Last week, more than 150 cats were found dumped in the Abu Dhabi desert.
Animal rescuers from around the UAE banded together on September 28 to search the Al Falah area. They rescued 97 cats over the next few days – although a few rescued died due to ill health. Two dogs, a husky and a golden retriever were also found but the husky did not survive.
And, as Abu Dhabi's Department of Municipalities and Transport continues to appeal for information about the "inhumane act", some of those who alerted authorities shed light on the horrifying discovery.
David and Jacqueline Appleby, founders of Microchipped.ae, which connects lost pets with owners, were some of the first on the scene.
The couple in Abu Dhabi, who previously lost three cats due to relocation, say a video from the location went viral and word spread quickly in the animal rescue community. More than 200 chipped in to help. Some volunteers went straight to the desert to help search, while others found different ways to offer assistance.
“We were utterly shocked and appalled by the scenes of devastation,” says Camelia O’Hara who, along with her husband, is the owner of Mike’s Vet in Dubai.
“We then decided to open our vet doors to as many cats as possible and provide them with shelter and care until they are fostered or an adopter is found.”
They are treating 25 of the cats at their clinic. Other clinics helping include Dubai's Modern Vet as well as Pure Life Vet and British Vet in Abu Dhabi.
O’Hara says she is impressed by how everyone came together so quickly after the discovery.
“Scores of people mobilised at a drop of a hat and a system was put in place in under 24 hours to track and coordinate, not only rescue efforts but also updates pertaining to the animal status across the various clinics in the country,” she says.
Since the rescue, a couple of the cats have already been healthy enough to be adopted or find temporary homes. But in the past week, social media pages and accounts have been created to raise more awareness.
One Instagram account, @Al_Falah_Cats_Adoption, has been set up by rescuers; they're creating individual posts for the cats to help rehome them.
The website RuffPawz.com has also been instrumental in helping with food and supplies as well as the fostering or adoption process. People can visit the site to purchase food and supplies to donate towards the cats.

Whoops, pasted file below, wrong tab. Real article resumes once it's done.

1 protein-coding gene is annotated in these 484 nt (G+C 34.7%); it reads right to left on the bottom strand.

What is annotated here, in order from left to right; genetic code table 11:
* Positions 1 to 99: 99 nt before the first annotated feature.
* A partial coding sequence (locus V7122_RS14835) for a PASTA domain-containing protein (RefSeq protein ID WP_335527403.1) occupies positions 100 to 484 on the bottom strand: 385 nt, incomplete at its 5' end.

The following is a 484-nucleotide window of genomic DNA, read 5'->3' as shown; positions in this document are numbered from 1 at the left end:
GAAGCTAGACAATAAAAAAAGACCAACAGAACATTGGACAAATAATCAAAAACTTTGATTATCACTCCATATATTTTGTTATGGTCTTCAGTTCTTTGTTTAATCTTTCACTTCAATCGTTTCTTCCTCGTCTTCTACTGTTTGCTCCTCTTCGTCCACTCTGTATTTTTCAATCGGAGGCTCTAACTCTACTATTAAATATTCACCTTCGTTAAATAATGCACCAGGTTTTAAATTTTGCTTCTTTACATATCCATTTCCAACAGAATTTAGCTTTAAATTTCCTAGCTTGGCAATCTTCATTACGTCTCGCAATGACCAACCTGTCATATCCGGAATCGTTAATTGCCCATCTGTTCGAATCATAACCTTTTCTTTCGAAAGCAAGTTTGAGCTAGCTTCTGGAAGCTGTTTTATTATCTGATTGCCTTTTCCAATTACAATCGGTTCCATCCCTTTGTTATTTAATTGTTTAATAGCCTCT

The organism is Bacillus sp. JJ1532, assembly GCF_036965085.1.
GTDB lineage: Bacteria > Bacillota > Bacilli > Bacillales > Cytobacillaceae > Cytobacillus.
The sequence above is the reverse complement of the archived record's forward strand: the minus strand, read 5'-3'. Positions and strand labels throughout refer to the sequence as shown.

There is also a link to see which cats are at which vet, along with their details. For those interested in fostering or adopting, there is a section with a form to complete.
If someone has rescued an Al Falah cat, they are also asked to register the feline on the site so it can be added to a running master list of all the rescues with their microchip number in hopes of potentially reuniting them with their owner.
While the last few days have been harrowing for many involved, the animal rescue community in the UAE has stepped up tremendously, Appleby says.
“We’ve got a dedicated brigade of volunteers trying to match microchip numbers to images and those details to owners,” he adds.
“We have a separate adoption and foster group starting and made public with a website. Through the community effort, we’re managing to support the 93 surviving animals we’ve rescued.”
The news has also reached cat lovers abroad, with international groups extending a helping hand.
"We have had a phenomenal response across the Emirates and internationally. Assistance has come from the US, UK and Australia," says Appleby. "We are sure many other countries are supporting our effort, only it is hard to track as we are overwhelmed with the amazing support."
On Wednesday, Abu Dhabi's Department of Municipalities and Transport issued a statement saying it immediately began investigations after receiving the report and it will "take all relevant administrative and legal measures”.
It said inquiries are under way in co-ordination with the relevant authorities to "identify perpetrators of this inhumane act, which contradicts civilised morals and values”.
“The DMT has also underscored that it values the sentiments of the public and activists and recognises the contributions of volunteers in responding to this incident,” the statement added.
The department appealed for anyone with information to come forward by calling 800 555.
Animal rights organisation People for the Ethical Treatment of Animals, better known as Peta, is offering a $5,000 reward for information about who may have dumped the cats.